Three breeds of dog that are commonly confused are the Collie, the Border Collie and the Shetland Sheepdog. All three are distinct breeds. And, while they have some similarities, they also have many differences. Following are some of the most common differences and similarities between the breeds.
Collies were developed in Scotland as sheep herding dogs. They come in two varieties: the rough coated, or long haired collie, and the smooth coated or short haired collie. They stand approximately 20-25 inches tall at the shoulders. Males weigh between 46-66 pounds and females weigh between 39-55 pounds.
Collies are believed to date back to the 17th century where they were used to keep herds of sheep together in a group. They are elegant and refined dogs, with a very graceful appearance. They are typically calm and well mannered.
Shetland sheepdogs, also known as shelties, are sometimes referred to as "miniature collies" but this is a misnomer. Shelties are a completely different breed, though they look very much like a smaller version of the rough coated collie. Shelties date back to the 1800s. The breed comes from the Shetland Islands. They were also used as herding dogs, but instead of herding sheep into a group, they were used to protect crops on the farms from the sheep. So, the sheltie's task was to herd the sheep away from the fields and back toward their fold.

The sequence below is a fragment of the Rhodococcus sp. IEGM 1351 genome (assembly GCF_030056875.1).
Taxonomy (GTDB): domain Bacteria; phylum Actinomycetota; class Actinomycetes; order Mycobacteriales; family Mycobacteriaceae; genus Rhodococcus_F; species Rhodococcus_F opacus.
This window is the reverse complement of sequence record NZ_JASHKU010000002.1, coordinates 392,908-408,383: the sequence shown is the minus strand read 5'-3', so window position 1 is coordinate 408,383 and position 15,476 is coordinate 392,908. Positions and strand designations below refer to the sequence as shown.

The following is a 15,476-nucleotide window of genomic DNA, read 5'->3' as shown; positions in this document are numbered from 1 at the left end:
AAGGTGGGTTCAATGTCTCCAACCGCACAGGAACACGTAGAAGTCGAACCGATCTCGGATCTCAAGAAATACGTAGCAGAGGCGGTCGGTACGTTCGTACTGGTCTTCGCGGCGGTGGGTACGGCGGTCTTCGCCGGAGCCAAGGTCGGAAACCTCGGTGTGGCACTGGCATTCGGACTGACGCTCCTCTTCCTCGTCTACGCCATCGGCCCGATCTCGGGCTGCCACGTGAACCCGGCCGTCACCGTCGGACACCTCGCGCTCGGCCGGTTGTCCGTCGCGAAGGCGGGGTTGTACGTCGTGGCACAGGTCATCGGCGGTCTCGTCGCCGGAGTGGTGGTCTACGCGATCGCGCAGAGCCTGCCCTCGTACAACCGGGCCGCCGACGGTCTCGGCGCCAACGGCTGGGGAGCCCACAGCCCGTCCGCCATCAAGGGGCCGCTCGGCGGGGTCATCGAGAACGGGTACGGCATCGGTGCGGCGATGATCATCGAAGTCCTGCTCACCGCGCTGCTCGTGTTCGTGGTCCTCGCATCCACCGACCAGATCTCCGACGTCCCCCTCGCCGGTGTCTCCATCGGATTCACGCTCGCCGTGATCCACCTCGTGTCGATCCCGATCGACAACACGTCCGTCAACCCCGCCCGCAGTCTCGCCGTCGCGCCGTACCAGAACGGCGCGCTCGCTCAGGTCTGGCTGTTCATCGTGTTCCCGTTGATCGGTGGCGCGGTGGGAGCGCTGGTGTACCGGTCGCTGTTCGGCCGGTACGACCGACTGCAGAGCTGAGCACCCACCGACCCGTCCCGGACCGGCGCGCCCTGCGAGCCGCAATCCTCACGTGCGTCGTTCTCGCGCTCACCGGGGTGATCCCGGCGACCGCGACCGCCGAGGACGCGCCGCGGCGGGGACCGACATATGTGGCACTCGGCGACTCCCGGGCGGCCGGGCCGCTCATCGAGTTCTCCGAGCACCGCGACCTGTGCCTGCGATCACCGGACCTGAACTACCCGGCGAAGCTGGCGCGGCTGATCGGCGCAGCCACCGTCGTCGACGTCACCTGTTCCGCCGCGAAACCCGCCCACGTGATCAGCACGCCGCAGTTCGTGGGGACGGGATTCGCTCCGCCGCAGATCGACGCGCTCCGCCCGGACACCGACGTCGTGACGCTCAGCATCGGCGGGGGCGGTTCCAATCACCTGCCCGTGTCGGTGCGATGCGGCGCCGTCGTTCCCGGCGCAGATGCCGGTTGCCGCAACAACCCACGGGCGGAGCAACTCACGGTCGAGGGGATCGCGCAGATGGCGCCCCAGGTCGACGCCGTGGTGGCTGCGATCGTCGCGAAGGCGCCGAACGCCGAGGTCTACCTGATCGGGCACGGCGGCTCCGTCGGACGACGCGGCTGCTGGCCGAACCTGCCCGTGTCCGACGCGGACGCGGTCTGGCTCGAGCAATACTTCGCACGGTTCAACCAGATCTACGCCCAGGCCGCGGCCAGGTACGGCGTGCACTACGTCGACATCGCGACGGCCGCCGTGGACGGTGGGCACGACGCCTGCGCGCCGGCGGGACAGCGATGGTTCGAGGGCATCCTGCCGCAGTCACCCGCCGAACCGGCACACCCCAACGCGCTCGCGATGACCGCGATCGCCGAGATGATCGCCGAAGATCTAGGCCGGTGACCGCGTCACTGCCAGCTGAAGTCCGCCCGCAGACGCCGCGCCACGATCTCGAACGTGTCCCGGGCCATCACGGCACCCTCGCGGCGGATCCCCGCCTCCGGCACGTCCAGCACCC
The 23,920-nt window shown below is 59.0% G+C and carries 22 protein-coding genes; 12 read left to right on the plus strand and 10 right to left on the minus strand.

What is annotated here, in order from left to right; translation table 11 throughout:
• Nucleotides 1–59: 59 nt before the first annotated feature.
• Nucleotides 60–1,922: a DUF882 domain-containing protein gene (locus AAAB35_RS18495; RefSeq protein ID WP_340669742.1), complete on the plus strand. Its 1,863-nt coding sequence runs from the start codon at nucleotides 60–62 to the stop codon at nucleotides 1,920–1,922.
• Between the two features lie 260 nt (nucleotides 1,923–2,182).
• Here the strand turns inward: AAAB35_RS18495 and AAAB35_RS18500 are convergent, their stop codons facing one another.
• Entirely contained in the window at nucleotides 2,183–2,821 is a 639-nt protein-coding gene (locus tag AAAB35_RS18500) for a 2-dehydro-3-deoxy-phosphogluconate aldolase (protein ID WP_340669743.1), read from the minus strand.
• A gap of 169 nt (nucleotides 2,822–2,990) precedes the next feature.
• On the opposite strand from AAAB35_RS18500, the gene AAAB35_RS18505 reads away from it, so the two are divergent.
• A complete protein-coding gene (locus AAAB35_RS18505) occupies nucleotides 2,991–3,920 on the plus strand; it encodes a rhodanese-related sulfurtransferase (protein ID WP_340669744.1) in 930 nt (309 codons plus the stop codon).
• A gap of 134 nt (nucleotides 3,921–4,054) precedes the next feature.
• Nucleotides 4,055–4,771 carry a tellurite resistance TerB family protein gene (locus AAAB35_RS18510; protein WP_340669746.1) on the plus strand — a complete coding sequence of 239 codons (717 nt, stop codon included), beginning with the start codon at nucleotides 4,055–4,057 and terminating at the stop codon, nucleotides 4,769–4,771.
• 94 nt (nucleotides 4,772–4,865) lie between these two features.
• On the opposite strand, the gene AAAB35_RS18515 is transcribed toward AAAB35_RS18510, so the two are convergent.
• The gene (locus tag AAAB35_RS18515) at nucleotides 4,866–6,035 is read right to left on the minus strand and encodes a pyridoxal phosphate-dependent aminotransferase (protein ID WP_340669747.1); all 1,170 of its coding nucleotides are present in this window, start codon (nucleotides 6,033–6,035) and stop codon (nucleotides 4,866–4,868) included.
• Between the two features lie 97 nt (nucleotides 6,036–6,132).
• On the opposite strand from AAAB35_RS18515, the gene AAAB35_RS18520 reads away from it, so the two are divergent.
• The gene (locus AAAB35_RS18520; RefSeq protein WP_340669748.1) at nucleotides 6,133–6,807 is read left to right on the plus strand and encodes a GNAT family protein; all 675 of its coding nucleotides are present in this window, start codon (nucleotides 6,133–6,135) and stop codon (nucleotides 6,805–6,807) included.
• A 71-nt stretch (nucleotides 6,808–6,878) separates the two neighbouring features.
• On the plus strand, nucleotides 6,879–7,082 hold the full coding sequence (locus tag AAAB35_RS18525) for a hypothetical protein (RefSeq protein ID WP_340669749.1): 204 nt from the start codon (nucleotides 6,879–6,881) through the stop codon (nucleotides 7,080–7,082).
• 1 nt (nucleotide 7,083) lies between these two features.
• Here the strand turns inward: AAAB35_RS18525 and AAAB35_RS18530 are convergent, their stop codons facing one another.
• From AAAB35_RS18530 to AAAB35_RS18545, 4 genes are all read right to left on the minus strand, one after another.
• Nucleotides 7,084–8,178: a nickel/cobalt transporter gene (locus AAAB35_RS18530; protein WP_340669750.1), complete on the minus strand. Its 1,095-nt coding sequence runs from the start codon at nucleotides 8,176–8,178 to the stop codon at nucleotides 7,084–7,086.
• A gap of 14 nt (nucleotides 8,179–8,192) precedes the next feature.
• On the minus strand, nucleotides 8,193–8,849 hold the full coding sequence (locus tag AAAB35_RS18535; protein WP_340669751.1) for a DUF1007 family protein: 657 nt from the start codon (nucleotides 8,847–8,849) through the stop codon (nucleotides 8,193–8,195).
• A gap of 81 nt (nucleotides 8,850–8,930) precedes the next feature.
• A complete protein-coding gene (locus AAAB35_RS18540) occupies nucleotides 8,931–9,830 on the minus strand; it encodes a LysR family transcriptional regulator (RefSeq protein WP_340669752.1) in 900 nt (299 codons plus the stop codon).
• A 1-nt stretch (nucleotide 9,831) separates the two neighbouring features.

Shelties and collies were developed independently of one another, though the collie is one of the breeds used to develop the sheltie breed. Shelties are never short coated, and are considerably smaller than collies. Shelties weigh about 15-25 pounds. Shelties have a livelier personality than the collie, who tends to be a bit more subdued and refined in behavior.
Border collies were developed as herding dogs in the border country between England and Scotland. They are highly prized as herding dogs because of their unique ability to "fetch" a member of the herd who has gone astray. They are considered to be the most intelligent of all dog breeds, and are still widely used as farm and ranch dogs.
Border collies are typically black and white, though you will find other colors, too. They are medium sized dogs, typically weighing 25-55 pounds. They come in both rough and smooth coated varieties.
It is typically fairly easy to tell a border collie from a standard collie. Their hair, even on a rough coated border, is not nearly as long and showy as that of a standard collie. They have shorter noses and resemble an Australian shepherd far more than a standard collie.
Because of their intelligence and because they are bred to be working dogs, the border collie needs a purpose in life or else he may become bored and destructive. They will perform beautifully in the show ring or in agility competitions, and this will keep their active minds and bodies occupied.